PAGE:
But lets take next example:
a= "hello"
a="world"
print a
The output will be "world". Why.
Interpreter will read from right to left, finds "hello", create a container(area) in memory that store string type value "hello" further create a link between container and symbol "a" stored in symbol table. Further interpreter will find value "world", then create a new container and store in value "world", further will create a link between this container and, hoooops!!!!! interpreter finds symbol "a" already there in symbol table. So then interpreter will remove link between symbol "a" that point to the container which store value "hello" and relocate link to "a" and container that contain value "world", will not create another symbol "a" will reuse the existing one. Further interpreter finds "print a" then outputs "world". So, we may say that, interpreter will consider valid only symbols that have a link, the others will be ignored. Notice, container that store "hello" still exist in memory. Container that does not have a valid link to a symbol table will be deleted trough garbage collector, i will not insist on this.


#10

Now lets take this example:
a= "helo"
print a
a = "world"
print a
Interpreter will create a container that store "hello" then create a link between container and a symbol "a" that reside in global symbol table, further interpreter will finds "print a" and output "hello". But interpreter still have to continue, will read from right to left a string type value " world", will create another container in memory, then create a link between container that store "world" and, hooops!!! will find in symbol table "a". Interpreter will not create another symbol "a" will remove the link that point to "hello" and relocate to container that store "world", further will prints "world". Notice again, container that store "hello" will exist in memory as a container but does not have a valid link to a symbol and will be mark for deletion trough garbage collector. Values container is a little bit more complex than in this example but for beginning is more than enough to understand. When you get strange outputs please think about this.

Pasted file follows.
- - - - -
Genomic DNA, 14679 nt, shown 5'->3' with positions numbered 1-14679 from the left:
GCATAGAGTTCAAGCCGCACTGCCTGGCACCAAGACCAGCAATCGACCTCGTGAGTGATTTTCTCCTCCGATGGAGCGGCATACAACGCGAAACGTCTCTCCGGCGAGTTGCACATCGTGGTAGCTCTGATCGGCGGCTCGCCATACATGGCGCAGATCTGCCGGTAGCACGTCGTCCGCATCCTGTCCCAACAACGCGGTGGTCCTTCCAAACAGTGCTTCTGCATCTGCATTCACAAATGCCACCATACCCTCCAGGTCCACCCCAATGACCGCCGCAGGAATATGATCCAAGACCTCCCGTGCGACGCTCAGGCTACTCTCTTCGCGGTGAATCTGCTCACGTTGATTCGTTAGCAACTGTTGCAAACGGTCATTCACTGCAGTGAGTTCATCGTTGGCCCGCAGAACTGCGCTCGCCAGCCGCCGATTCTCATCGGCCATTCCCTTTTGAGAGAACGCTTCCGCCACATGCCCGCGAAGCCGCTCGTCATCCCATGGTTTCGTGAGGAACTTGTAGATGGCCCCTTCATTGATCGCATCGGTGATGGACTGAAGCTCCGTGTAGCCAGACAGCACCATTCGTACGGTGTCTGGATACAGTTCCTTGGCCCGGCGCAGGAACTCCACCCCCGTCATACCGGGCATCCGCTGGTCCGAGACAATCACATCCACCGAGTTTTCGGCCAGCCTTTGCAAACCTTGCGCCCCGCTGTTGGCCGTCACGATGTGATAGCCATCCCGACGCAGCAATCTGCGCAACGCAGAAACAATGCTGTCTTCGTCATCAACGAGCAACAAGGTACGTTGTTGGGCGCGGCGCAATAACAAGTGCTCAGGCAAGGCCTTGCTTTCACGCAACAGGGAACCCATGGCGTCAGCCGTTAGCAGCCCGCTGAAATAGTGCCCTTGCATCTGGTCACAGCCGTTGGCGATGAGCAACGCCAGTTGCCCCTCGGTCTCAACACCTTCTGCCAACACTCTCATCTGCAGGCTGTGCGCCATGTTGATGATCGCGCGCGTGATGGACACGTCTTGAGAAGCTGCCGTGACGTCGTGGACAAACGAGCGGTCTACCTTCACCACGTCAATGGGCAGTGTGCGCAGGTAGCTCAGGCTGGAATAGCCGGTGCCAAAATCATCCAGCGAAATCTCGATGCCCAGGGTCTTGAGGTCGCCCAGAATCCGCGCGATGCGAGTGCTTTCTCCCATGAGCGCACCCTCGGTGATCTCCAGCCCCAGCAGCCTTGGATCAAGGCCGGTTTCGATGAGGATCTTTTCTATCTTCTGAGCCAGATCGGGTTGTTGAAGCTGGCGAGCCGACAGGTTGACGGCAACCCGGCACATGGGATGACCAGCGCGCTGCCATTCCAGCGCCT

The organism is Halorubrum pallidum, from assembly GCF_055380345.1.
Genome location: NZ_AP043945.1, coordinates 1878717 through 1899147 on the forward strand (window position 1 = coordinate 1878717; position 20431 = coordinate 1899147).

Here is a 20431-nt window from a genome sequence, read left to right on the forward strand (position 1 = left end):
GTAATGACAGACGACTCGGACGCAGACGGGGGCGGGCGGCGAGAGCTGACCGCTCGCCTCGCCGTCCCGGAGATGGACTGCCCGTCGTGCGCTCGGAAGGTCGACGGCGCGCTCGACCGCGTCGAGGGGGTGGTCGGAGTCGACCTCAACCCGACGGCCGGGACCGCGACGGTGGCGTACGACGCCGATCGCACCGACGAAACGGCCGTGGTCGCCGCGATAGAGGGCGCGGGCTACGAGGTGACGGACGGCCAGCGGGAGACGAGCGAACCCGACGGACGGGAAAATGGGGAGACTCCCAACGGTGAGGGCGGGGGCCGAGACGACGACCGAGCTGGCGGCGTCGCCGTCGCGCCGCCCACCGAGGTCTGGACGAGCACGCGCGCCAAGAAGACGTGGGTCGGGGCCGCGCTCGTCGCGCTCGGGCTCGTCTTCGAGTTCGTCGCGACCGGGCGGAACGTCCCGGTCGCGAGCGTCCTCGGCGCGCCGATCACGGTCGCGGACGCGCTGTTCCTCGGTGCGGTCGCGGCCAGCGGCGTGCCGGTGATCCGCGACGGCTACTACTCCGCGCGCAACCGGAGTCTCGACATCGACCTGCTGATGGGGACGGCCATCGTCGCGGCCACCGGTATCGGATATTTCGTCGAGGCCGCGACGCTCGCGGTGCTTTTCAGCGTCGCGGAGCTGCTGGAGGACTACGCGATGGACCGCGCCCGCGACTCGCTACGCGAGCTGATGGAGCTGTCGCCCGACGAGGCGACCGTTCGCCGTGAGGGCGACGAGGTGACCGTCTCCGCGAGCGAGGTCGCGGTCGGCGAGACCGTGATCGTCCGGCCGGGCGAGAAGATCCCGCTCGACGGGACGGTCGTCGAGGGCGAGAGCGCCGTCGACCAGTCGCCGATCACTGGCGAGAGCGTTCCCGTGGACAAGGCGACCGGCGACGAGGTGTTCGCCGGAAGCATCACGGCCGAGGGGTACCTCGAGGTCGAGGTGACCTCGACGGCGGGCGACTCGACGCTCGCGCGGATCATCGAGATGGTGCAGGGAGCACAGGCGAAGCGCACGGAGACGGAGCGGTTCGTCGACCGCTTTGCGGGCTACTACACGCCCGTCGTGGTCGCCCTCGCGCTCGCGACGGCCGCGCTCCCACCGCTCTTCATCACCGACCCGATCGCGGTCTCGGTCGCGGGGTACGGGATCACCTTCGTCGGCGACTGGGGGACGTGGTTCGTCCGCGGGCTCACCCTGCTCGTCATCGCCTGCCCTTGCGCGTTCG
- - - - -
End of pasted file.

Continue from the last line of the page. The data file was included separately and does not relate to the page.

#11

Declaring a variable:
a = "hello"
This is a string type, interpreter will create a container that store a string type values in memory because it "see" this variable is a string.
You may declare:
a = str("hello")
it still valid and works fine but this not make sense to call str() method because python does this for you.

Notice!
Variable "a" does not store anything, "a" is just a simple symbol, nothing less nothing more. Through this symbol interpreter can identify and get stored values in memory container following the link between them. When we talk about global variable actually we talk about global symbol table.
When we use functions then will be created and destroyed another type of table "function symbol table" that is used for local scope.
Both "global symbol table" and "function symbol table" use same special memory area where is created containers that store values.
A global symbol may have multiple versions of containers data but only the latest one that have link(reference) is available. A global symbol may have hundreds of versions, those versions will be deleted through garbage collector.